Pret-a-Reporter

This Is Why A$AP Ferg Decided to Make a Unisex Collection

Courtesy of Laura Coulson

"It's a thin line between masculine and feminine silhouettes now because of where fashion is going."

"All of the girls always felt left out," says A$AP Ferg over the phone from Miami, where he's just landed to promote the drop of his second collection in collaboration with denim line AGOLDE. "All of the females, they see the clothes, and I’ll be talking to them about clothes, and they’ll be like, ‘Where’s the girls’ stuff?’ I just felt bad. I went into this new collection with them in mind." 

Ferg's explanation for why he decided to make his newest collection a unisex offering is a no-brainer. "I believe that females look good in men’s clothes anyway," he adds. He's definitely onto something; as we've seen with recent media coverage (both good and bad), the concept of unisex fashion is definitely in style. 

The rapper, who gained notoriety in 2013 when he signed a deal with Polo Grounds and RCA as the newest addition to the A$AP Mob (which counts fashionable peer A$AP Rocky among its members), went on to discuss his own observation of men's and women's fashions, and how in recent years they've been moving ever closer, little by little meeting somewhere in the middle — an un-gendered gray area, if you will.

"More guys are dressing up and more females are dressing down. It's just merging into one now," he continues. "It's a thin line between masculine and feminine silhouettes now because of where fashion is going." 

Ferg's opinion of "where fashion is going" is more well-informed than you would expect from your average rapper (and that's saying something, considering the heavy dose of designer name-dropping throughout rap culture). Not only did the 28-year-old attend an art school and launch a popular belt brand called Devoni before establishing his hip-hop career, but his father, Darold Ferguson, owned a boutique in Harlem where designer goods from Versace and Prada mingled with more underground streetwear pieces from Dapper Dan.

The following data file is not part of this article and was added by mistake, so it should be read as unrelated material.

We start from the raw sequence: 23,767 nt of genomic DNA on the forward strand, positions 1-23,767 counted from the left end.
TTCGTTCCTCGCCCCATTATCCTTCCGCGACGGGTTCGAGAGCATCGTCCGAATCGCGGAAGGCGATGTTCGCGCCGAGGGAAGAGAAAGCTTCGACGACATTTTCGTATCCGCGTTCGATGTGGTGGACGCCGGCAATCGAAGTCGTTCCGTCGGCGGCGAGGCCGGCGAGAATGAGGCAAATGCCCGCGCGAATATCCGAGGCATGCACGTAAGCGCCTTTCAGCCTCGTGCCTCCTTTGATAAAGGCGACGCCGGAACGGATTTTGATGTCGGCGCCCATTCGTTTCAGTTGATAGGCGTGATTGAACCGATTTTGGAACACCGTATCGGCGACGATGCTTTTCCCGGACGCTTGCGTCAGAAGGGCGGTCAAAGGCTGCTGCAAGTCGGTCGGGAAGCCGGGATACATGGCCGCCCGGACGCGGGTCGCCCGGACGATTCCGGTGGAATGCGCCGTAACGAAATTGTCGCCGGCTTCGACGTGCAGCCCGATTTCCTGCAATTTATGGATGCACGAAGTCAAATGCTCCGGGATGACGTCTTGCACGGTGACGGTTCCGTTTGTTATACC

This image of Ferg's late father from the late 1970s and early 1980s played a significant role in the latest offering, available now at AGOLDE.com and luxury boutique The Webster ($58-$368). 

"My pops was so fly back then," he notes. "He and his friends were the fly-est. They were the first with all of the Dapper Dan jackets, fitted jeans with the sweatshirts and the Rolex watches." Ferg also goes on to name Style Wars, a documentary which chronicled the fashions of early hip-hop pioneers of the era, as an influence. "I was just vibing on the clothes that they wore — the denim, the sheepskin jackets. That was the brink of when hip-hop was being formed," he says.

Other memories from Ferg's childhood growing up in the Hamilton "Hungry Ham" neighborhood in Harlem influenced the 11-piece collection, including his junior high school uniform, which he paid homage to with a black track suit. The look book images, which feature male and female models, were also photographed in the neighborhood.

But of course, a collection with AGOLDE, a brand launched in 2014 by Citizens of Humanity founder Jerome Dahaan, features a robust denim offering. (To note, the denim is marked as unisex online but sold in men's sizes.) 

"The jeans that I have are the silhouette of the jeans that I wore in the 'Work' video," Ferg explains of the inspiration for the straight-leg stiff denim, available in four washes. "I was wearing these jeans that I had for years — I rode my bike in them, I performed in them, even when I got my deal and I had money, I still wore those jeans. Kids would kind of poke at me on Instagram, they’d say, 'Ferg, you have money now, you can change your jeans.' So, as a big joke, but like a fly joke, I said, ‘Okay, you don’t want to see my jeans no more? I’m gonna make so many of them that you’re going to have to see them.’” 

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